For anyone who follows the money in the Stock Market, there was an interesting story during the week that focussed on NEFTFLIX Subscriber Base falling in the first quarter of 2022.

The value of Netflix is falling as the company contends with subscribers leaving the streaming giant in droves.

In less than four months, the company’s share price has dropped two-thirds, from its peak at the end of 2021. It suffered a plunge of 35.1 per cent on Wednesday alone, its largest one-day fall in more than a decade.

With tough times seemingly ahead, Netflix has flagged possible changes to its product.

These changes could have a massive impact on customers, especially those who love the product the way it is especially when it comes to “Password Sharing”.

Let me be clear here. Password Sharing is not a “feature” of NETFLIX, nor is it permitted within the licensing and terms and conditions of a contract.

However, many out there have been “kind” enough to share the love and provide your login details to family and friends so that they could watch Bridgerton or Squid Game.

This “kindness” was tolerated to a large degree by the bean counters at NETFLIX especially during the rapid increase in Subscribers and revenues seen in recent times through COVID but like all good things, the reality is that this tolerance has a finite limit and that limit is being tested as we speak

To be fair, the entire concept of Password Sharing is not confined to NETFLIX, with all of the major streaming Platforms being exposed to the same challenges but given the NETFLIX dominance in the SVOD space, it is front and centre of the discourse.

The ABC covered this story below and it covers what impacts the changes could have for you and those you “share” with.

Account sharing crackdown is on its way

The art of sharing passwords for streaming services has been enjoyed for years.

Netflix has allowed accounts to have multiple profiles but has not put an end to different households using the same account.

It estimates there are around 100 million households globally that watch Netflix but do not pay for it.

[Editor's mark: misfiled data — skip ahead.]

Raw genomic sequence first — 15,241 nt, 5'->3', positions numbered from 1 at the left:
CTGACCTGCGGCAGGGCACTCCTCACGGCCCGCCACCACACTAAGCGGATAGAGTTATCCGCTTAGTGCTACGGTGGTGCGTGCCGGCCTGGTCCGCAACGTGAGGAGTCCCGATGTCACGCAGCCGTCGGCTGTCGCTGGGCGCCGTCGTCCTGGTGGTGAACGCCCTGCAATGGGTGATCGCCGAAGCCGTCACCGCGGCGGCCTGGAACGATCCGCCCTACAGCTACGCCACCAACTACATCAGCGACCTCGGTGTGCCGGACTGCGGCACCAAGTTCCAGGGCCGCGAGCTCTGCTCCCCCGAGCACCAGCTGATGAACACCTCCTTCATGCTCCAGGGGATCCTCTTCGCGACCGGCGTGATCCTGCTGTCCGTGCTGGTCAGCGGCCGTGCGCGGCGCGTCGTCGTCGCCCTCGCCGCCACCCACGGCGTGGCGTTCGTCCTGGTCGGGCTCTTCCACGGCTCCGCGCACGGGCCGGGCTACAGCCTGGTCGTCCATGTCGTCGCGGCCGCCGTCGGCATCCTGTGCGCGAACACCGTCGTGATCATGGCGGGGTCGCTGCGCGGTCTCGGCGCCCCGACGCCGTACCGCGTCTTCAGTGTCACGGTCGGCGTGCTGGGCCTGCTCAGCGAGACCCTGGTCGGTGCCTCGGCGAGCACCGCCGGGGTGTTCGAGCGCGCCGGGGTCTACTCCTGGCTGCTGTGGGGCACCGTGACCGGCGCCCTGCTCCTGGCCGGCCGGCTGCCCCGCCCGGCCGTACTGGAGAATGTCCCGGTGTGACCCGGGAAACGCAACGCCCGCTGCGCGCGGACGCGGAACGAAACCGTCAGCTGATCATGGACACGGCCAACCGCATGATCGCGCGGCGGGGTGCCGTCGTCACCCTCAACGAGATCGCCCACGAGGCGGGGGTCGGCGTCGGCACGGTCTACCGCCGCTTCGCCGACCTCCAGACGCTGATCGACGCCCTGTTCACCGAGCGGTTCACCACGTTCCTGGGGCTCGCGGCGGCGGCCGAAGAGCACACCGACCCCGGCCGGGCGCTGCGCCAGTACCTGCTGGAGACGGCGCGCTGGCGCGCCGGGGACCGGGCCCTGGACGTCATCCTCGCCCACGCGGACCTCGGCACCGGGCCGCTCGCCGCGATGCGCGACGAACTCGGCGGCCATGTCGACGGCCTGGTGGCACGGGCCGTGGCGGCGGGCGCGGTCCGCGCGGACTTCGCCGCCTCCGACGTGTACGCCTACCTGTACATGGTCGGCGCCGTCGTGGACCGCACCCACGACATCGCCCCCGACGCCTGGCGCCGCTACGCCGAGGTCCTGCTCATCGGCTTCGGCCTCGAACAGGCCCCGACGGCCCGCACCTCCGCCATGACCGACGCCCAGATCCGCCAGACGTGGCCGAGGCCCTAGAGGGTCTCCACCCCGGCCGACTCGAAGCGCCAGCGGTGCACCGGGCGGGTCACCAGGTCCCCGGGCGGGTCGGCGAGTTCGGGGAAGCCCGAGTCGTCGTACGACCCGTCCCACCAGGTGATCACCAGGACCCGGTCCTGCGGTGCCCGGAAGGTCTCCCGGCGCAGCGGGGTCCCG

This appears to be over, with the streaming giant currently trialling a new payment system where those who have accounts used across multiple households will pay more.

That trial is being conducted in Chile, Costa Rica and Peru.

Members of a standard or premium account will be allowed to add sub-accounts for up to two people who live in separate households.

This will cost roughly an extra $US3 ($4) per month.

Netflix said the act of different households sharing the same account with no additional fee was hampering their business.

“While [separate profiles and multiple streams] have been hugely popular, they have also created some confusion about when and how Netflix can be shared,” Chengyi Long, director of product innovation said in March.

“As a result, accounts are being shared between households — impacting our ability to invest in great new TV and films for our members.”

Netflix has not announced any time frame for when these changes could be rolled out across the globe, meaning household account sharing is safe in Australia for now.

Cheaper subscription could come with advertisements

A major drawcard for Netflix since it became a steaming service was its lack of advertising.

However, this looks like it could change in the near future.

Chief executive Reed Hastings told investors during a conference call on Tuesday that the company had been considering introducing a plan where customers could pay less, but have advertisements.

“Those who have followed Netflix know that I have been against the complexity of advertising, and a big fan of the simplicity of subscription,” he said.

“But, as much as I am a fan of that, I am a bigger fan of consumer choice. And allowing consumers who would like to have a lower price, and are advertising-tolerant, get what they want, makes a lot of sense.”

Mr Reed told investors that this option could become a reality within the next two years.

When asked if Netflix would consider trialling ads in some markets before rolling it out globally, Mr Reed said there was effectively no need for that.

“I think it’s pretty clear that it’s working for Hulu. Disney is doing it. HBO did it,” he said.

“I don’t think we have a lot of doubt that it works, that all those companies have figured it out.”

Has Netflix said when consumers would see ads?

Not yet. It has kept its cards close to its chest about how a plan with advertising would look for its customers.

However, it could follow a similar plan to some of its competitors, such as HBO, Disney and Hulu, which were all mentioned during Tuesday’s investor meeting.

Customers of HBO Max will see ads at various points while on the streaming service.

“You’ll see ads before and during select shows and movies,” its website states.

Hulu also shows advertisements in the middle of programs.

Wait, why is this happening?

Netflix has seen its value fall dramatically over the past few months.

The investor pull-out comes off the back of Netflix announcing 200,000 subscribers had left their service in the first quarter of 2022.

It will get worse for Netflix, with an estimated loss of 2 million subscribers from April to June.

The removal of Netflix in Russia in response to the war in Ukraine was given as a reason for the exodus.

Netflix’s value sits at around $US100 billion, well down from its height of around $US300 billion in 2021.

It is also suffering from a saturated, competitive market.


Patrick Larobina